I must admit some of your comments have made me tear up a bit - the things we are told can make or break us and I'm so glad we all have at least one example of positive words in our lives. Good stuff!
So, here's another compliment/ question I get a lot. I get emails about my photography. Seems my readers want to know how to take photos for their own blogs and they have said nice things about the product photography I do. Thank you for that!
I do a lot of photography, I married a photographer and together we have a little business doing portraits so I know enough to be dangerous. However, I'm also really frugal. I very rarely invest in the gadgets and gizmos that most in the photography trade do. The camera doesn't take good photos, the person who uses the camera does. So, with that said, I have to let you know that my photography for my blog is done so simply, I'm almost embarrassed to show you what I do. I have a camera but everything I use to set up the shots are just things I have around my house. I don't use light boxes or photo rooms, purchased backdrops or any of those things that you can buy pre-packaged for a shoot. I don't need them nor do I need to spend the money involved in getting them.
So, now that you know my thoughts on the matter, I'll show you what I do. It's really not pretty but it works. Here's a some shots I did yesterday at the same time that I did my picture of the smile pendant for my post last night.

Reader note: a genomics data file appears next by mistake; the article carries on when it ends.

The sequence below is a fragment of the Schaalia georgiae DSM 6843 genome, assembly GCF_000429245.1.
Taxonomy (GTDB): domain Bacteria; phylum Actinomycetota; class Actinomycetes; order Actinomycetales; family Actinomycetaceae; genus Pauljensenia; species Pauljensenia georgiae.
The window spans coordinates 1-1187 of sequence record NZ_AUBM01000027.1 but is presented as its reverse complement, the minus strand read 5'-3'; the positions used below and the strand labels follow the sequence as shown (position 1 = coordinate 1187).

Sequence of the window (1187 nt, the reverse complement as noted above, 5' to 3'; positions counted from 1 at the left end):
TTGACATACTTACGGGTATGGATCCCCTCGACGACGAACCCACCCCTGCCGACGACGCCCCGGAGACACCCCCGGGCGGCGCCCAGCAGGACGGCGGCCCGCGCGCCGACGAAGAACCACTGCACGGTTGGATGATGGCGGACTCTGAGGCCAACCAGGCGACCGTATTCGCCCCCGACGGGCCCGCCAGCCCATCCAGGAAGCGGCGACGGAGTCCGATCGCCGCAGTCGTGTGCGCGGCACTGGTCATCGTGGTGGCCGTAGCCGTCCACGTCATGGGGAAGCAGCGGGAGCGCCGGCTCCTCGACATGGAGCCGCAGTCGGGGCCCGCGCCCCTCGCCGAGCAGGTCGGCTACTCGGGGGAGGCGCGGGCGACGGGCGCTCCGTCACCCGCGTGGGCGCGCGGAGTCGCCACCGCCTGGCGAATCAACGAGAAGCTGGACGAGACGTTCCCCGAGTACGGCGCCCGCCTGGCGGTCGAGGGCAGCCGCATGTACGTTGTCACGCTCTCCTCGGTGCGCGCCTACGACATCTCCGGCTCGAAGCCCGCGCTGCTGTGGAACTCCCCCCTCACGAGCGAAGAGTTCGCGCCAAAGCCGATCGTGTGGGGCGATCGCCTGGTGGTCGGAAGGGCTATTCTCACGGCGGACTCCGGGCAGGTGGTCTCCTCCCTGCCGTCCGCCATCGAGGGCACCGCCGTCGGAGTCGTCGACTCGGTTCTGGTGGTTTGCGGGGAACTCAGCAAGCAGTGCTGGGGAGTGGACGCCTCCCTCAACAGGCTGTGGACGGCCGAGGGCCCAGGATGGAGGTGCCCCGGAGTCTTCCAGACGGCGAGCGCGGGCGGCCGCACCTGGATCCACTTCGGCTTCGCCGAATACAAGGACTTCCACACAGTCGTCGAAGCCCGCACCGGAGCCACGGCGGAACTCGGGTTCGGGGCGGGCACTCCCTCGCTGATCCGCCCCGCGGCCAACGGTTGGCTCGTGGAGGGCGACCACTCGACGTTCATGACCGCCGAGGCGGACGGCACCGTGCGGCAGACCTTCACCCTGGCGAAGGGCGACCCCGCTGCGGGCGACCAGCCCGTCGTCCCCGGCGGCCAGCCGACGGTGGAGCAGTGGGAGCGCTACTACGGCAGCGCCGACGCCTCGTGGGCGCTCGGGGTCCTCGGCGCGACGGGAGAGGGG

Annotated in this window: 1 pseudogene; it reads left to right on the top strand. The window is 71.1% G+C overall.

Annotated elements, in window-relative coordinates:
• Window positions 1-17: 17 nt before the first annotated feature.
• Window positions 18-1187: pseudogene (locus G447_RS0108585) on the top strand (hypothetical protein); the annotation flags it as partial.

It's nice. It's centered. It's well lit. You can see the details. The horizon line is NOT in the middle of the photo (more on that later). So, you want to see what it really looks like when the camera isn't centered on the product? Well, here you go...
Yep! I stack things on my kitchen chairs and do what looks like fort-building in my living room.
I use blankets as my back drops a lot. Love the color of this blanket, although because I place it so far behind the subject, you can't really tell that it is blue. When you drape a blanket, just make sure the part that shows in the photo is flat - no seams, no wrinkles. You don't want those things to distract from your subject. And, I usually use solid colors, not patterns. You don't want your pattern to compete with your subject. So, what did I use to set up this fancy background? Well, underneath one side is a guitar and the other side is another chair. See, told you I'm frugal - maybe cheap is the more honest word!
I always shoot in the afternoon. Where I live, I get better light when the sun is heading to the west. Watch your light. If you are going to do photography in your home pay attention to when the light in your home and the way it looks at different times of the day. If I shoot in the morning the light is bluer and a little cold. Afternoon light is warmer.
The photo above also shows my resourcefulness, ya, that's what we'll call it. On the chair you see a little white box with pins in it and a binder clip. I use those items, and others I find around the house, to prop things up. Case in point? See the photo below.
(these are new and are on Etsy now)